The Tamil Nadu Assembly passed two resolutions opposing the Union government’s One Nation, One Election‘ idea and proposed delimitation after 2026.

Key highlights of the proposed resolutions:

The resolution urged the Union Government that the delimitation process to be carried out after 2026 based on the census should not be carried out.

  • The population-based seats in the State Assemblies and the two Houses of Parliament shall be maintained based on the population of the 1971 census.

• The resolution said that States such as Tamil Nadu should not be penalized for implementing various socio-economic development programs and welfare schemes for the benefit of people over the past 50 years.

• The resolution also urged the Union government not to implement the policy as the ‘theory of One Nation, One Election is against the basis of democracy and also not enshrined in the Constitution of India.’

• The resolution further said that the elections to Local Bodies, State Assemblies, and Parliament were held at different times and the proposed policy went against the idea of democratic decentralization.

One Nation One Election’ System (ONOE):

  • One Nation One Election proposes holding simultaneous elections for all states and the Lok Sabha every five years. 
  • This includes restructuring the Indian election cycle such that elections for the states and the center correspond. This means that people will vote for members of the LS and state assemblies on the same day (or in phases, as the case may be). 

Past examples of simultaneous elections: 

  • Simultaneous polling for states and Lok Sabha is not a new concept. Historically, India has held simultaneous elections in 1952, 1957, 1962, and 1967. 
  • After the dissolution of various Legislative Assemblies in 1968-69, this rule was quickly repealed. Since then, the Indian electoral system has held separate polls for the Centre and states.

Need for a constitutional amendment for ONOE: 

  • Articles 172 and 83 ensure a five-year term for elected Lok Sabha and state assemblies unless dissolved earlier. 
  • Article 85 of the Indian Constitution grants the President the authority to call Parliamentary sessions every six months or less. The President has the power to adjourn either House of Parliament and dissolve the Lok Sabha. 
  • To promote organized stability in the Lok Sabha and state assemblies, amendments to the Anti-Defection Law and the Representation of People Act, 1951 are required.
  • Article 356 addresses governance and constitutional failure in a state, including President’s Rule.

International practice:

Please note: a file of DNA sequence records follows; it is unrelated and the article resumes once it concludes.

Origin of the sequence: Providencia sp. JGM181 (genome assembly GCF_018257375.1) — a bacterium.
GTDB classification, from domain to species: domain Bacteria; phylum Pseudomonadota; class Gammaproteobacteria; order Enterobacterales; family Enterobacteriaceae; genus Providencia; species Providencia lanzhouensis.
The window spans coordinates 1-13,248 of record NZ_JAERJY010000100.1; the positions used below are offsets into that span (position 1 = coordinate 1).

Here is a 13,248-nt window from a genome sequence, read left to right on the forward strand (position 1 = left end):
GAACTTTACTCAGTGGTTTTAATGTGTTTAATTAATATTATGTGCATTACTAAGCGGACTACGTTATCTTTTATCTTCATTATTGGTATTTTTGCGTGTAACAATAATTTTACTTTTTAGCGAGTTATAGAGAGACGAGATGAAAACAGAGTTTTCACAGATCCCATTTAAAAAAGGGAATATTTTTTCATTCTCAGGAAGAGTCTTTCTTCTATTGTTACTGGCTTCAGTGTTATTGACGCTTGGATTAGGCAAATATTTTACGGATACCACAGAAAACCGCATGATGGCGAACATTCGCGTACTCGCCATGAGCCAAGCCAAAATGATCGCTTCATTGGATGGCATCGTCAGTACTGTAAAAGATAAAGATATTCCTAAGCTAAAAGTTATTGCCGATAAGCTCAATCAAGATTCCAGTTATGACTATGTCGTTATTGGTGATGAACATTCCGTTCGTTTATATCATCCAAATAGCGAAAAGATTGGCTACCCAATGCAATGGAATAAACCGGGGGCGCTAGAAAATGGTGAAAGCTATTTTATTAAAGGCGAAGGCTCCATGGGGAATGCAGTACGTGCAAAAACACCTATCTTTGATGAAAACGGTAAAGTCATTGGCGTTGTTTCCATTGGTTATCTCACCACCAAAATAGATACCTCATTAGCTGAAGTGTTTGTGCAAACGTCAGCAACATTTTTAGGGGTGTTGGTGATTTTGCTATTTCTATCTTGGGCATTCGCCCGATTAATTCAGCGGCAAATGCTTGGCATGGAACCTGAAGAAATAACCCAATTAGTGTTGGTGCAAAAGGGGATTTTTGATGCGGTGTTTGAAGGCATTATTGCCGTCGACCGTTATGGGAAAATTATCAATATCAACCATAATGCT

• South Africa: Every five years, elections are held there for the National Assembly, Provincial Legislature, and Municipal Councils.
  • Sweden: Elections for County Councils and Municipal Councils take place with general elections. Municipal assemblies usually hold elections on the second Sunday of September every five years.
  • Belgium: Five distinct election kinds are available for voting in Belgium. The European elections coincide with the regular five-year interval for Federal Parliament elections.


  • Cost Saving: By doing away with the requirement for separate election cycles, simultaneous elections save money. 
  • Effective Use of Security Force: Election coordination facilitates the more effective use of security troops for other objectives.
  • Higher Turnout: Since voters only cast ballots every few years, they are less tired, which could increase turnout. 
  • Emphasis on Long-Term Governance: Concurrent elections incentivize policymakers to give precedence to long-term governance above immediate benefits.


  • Constitutional and Federalism Issues: Holding simultaneous elections could necessitate amending the constitution and raise questions about the federal structure of the Indian political system.
  • Effect on Regional Parties: Concurrent elections can give the bigger national parties the upper hand, which could hurt regional parties.
  • Effect on Voter Behavior: In concurrent elections, voters may mix national and state-specific problems, making it harder for state-level politics to be distinguished from one another.
  • Coordination Challenges: It can be challenging to coordinate elections in a diverse democracy such as India, especially if governments begin to lose faith in their assemblies.


Simultaneous voting is a concept whose time has come. However, because the issue impacts the federal framework of the Constitution, it must be thoroughly discussed and debated throughout the political spectrum to comfort regional party concerns. This will make it easy to execute the notion throughout the country.

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